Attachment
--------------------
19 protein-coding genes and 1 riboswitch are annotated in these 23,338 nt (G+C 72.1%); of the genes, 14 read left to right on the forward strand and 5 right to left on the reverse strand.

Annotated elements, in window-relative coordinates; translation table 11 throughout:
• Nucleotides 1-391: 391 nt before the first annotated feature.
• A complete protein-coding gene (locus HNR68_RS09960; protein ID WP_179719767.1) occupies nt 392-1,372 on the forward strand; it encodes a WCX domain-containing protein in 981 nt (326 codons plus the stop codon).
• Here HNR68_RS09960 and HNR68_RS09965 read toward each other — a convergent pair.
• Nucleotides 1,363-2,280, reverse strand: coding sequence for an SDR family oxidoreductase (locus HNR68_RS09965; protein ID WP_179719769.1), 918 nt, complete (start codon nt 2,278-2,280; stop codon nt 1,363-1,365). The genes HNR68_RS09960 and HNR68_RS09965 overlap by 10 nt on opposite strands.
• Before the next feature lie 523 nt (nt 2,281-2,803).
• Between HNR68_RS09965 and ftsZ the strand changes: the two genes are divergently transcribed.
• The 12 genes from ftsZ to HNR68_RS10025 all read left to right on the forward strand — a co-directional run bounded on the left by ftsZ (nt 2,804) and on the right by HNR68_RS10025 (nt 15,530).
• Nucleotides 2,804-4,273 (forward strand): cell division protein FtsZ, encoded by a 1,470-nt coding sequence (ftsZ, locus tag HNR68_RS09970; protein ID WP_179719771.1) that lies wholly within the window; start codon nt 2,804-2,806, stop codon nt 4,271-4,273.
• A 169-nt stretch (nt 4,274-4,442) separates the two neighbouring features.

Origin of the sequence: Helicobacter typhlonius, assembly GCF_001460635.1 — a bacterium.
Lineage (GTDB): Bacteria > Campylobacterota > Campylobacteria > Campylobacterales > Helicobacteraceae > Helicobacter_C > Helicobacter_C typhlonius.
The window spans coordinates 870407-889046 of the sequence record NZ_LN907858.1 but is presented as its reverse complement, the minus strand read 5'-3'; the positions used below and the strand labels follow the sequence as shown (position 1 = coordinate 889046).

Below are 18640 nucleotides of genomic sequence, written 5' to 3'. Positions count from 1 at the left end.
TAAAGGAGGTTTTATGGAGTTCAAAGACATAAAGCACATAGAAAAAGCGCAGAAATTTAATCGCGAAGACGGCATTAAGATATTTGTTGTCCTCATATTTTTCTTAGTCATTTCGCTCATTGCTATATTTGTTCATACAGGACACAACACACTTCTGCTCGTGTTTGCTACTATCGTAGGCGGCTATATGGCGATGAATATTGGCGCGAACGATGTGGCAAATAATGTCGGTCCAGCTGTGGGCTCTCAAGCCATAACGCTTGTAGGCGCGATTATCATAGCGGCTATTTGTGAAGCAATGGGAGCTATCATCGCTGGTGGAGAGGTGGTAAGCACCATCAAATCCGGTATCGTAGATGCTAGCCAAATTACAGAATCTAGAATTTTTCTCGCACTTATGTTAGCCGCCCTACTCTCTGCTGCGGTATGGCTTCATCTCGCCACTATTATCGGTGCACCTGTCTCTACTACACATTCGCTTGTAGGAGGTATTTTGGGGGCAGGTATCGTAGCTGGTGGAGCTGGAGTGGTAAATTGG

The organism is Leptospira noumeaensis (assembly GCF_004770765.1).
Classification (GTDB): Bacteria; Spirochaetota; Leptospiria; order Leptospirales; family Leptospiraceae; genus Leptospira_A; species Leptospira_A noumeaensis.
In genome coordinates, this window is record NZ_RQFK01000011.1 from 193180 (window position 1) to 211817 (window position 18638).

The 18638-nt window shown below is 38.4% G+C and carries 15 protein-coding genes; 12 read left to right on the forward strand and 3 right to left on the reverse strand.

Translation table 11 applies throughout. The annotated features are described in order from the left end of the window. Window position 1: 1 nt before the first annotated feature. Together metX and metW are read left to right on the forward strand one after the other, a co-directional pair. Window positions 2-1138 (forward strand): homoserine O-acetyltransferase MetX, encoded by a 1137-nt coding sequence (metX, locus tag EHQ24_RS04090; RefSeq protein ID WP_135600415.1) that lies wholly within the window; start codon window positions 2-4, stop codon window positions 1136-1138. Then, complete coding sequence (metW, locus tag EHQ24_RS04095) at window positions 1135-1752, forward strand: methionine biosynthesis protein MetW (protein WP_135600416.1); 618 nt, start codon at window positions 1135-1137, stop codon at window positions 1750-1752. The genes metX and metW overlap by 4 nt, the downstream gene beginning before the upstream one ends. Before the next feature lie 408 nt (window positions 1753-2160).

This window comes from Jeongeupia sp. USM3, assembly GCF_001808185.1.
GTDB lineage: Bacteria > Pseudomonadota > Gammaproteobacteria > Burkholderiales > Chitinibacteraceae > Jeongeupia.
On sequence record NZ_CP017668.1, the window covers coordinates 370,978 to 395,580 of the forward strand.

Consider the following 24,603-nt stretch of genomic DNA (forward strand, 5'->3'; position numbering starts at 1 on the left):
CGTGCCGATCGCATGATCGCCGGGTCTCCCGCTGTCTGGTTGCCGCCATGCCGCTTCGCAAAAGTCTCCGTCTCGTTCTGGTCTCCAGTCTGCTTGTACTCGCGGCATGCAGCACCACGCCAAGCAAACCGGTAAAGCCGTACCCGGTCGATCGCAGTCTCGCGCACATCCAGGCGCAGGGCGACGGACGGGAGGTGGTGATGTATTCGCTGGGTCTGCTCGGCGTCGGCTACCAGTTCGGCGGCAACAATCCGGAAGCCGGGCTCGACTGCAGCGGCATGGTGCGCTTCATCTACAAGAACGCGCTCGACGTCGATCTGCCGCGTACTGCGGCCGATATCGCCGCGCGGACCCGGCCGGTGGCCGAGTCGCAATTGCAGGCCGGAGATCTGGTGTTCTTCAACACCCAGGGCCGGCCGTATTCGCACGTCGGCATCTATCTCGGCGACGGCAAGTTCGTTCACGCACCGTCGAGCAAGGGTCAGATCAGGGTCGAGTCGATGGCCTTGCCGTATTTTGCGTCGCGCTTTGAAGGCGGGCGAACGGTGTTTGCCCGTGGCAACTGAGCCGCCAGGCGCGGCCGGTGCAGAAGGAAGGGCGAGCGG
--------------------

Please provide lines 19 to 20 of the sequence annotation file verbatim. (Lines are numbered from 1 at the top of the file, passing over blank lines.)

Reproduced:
In genome coordinates, this window is record NZ_RQFK01000011.1 from 193180 (window position 1) to 211817 (window position 18638).

The 18638-nt window shown below is 38.4% G+C and carries 15 protein-coding genes; 12 read left to right on the forward strand and 3 right to left on the reverse strand.